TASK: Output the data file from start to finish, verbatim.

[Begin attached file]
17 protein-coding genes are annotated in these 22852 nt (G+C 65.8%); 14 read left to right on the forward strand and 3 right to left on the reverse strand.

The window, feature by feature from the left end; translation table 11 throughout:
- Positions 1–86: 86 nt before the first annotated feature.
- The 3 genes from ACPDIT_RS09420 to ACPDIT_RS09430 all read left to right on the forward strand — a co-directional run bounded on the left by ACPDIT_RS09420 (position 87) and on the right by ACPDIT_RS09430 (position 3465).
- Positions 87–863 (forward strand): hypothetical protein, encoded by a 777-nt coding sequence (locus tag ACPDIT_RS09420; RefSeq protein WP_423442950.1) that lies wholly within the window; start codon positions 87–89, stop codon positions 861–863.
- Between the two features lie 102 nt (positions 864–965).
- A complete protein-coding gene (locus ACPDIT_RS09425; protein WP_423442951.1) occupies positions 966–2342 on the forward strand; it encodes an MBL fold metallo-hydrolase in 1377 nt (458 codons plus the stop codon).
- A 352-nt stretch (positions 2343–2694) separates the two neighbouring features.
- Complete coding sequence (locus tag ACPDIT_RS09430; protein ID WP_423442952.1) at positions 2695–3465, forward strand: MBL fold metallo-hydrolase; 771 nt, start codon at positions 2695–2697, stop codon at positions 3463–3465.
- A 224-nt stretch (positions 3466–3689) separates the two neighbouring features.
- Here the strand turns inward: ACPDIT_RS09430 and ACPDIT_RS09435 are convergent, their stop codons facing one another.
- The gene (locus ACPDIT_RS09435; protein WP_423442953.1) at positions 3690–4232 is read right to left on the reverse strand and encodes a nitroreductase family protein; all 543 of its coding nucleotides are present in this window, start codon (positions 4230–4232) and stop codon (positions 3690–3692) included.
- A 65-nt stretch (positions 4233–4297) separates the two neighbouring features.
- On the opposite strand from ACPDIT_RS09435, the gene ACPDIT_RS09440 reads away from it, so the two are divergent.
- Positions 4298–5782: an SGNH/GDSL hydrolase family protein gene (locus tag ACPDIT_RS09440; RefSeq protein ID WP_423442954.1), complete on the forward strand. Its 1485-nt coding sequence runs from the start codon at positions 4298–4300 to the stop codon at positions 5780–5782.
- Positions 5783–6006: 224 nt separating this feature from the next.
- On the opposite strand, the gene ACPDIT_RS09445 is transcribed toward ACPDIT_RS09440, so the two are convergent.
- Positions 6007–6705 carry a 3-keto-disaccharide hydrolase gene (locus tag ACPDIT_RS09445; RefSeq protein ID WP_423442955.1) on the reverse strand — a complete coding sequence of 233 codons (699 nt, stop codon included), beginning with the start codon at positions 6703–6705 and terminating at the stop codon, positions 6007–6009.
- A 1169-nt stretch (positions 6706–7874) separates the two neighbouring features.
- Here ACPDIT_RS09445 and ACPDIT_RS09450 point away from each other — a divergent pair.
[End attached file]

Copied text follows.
17 protein-coding genes are annotated in these 22852 nt (G+C 65.8%); 14 read left to right on the forward strand and 3 right to left on the reverse strand.

The window, feature by feature from the left end; translation table 11 throughout:
- Positions 1–86: 86 nt before the first annotated feature.
- The 3 genes from ACPDIT_RS09420 to ACPDIT_RS09430 all read left to right on the forward strand — a co-directional run bounded on the left by ACPDIT_RS09420 (position 87) and on the right by ACPDIT_RS09430 (position 3465).
- Positions 87–863 (forward strand): hypothetical protein, encoded by a 777-nt coding sequence (locus tag ACPDIT_RS09420; RefSeq protein WP_423442950.1) that lies wholly within the window; start codon positions 87–89, stop codon positions 861–863.
- Between the two features lie 102 nt (positions 864–965).
- A complete protein-coding gene (locus ACPDIT_RS09425; protein WP_423442951.1) occupies positions 966–2342 on the forward strand; it encodes an MBL fold metallo-hydrolase in 1377 nt (458 codons plus the stop codon).
- A 352-nt stretch (positions 2343–2694) separates the two neighbouring features.
- Complete coding sequence (locus tag ACPDIT_RS09430; protein ID WP_423442952.1) at positions 2695–3465, forward strand: MBL fold metallo-hydrolase; 771 nt, start codon at positions 2695–2697, stop codon at positions 3463–3465.
- A 224-nt stretch (positions 3466–3689) separates the two neighbouring features.
- Here the strand turns inward: ACPDIT_RS09430 and ACPDIT_RS09435 are convergent, their stop codons facing one another.
- The gene (locus ACPDIT_RS09435; protein WP_423442953.1) at positions 3690–4232 is read right to left on the reverse strand and encodes a nitroreductase family protein; all 543 of its coding nucleotides are present in this window, start codon (positions 4230–4232) and stop codon (positions 3690–3692) included.
- A 65-nt stretch (positions 4233–4297) separates the two neighbouring features.
- On the opposite strand from ACPDIT_RS09435, the gene ACPDIT_RS09440 reads away from it, so the two are divergent.
- Positions 4298–5782: an SGNH/GDSL hydrolase family protein gene (locus tag ACPDIT_RS09440; RefSeq protein ID WP_423442954.1), complete on the forward strand. Its 1485-nt coding sequence runs from the start codon at positions 4298–4300 to the stop codon at positions 5780–5782.
- Positions 5783–6006: 224 nt separating this feature from the next.
- On the opposite strand, the gene ACPDIT_RS09445 is transcribed toward ACPDIT_RS09440, so the two are convergent.
- Positions 6007–6705 carry a 3-keto-disaccharide hydrolase gene (locus tag ACPDIT_RS09445; RefSeq protein ID WP_423442955.1) on the reverse strand — a complete coding sequence of 233 codons (699 nt, stop codon included), beginning with the start codon at positions 6703–6705 and terminating at the stop codon, positions 6007–6009.
- A 1169-nt stretch (positions 6706–7874) separates the two neighbouring features.
- Here ACPDIT_RS09445 and ACPDIT_RS09450 point away from each other — a divergent pair.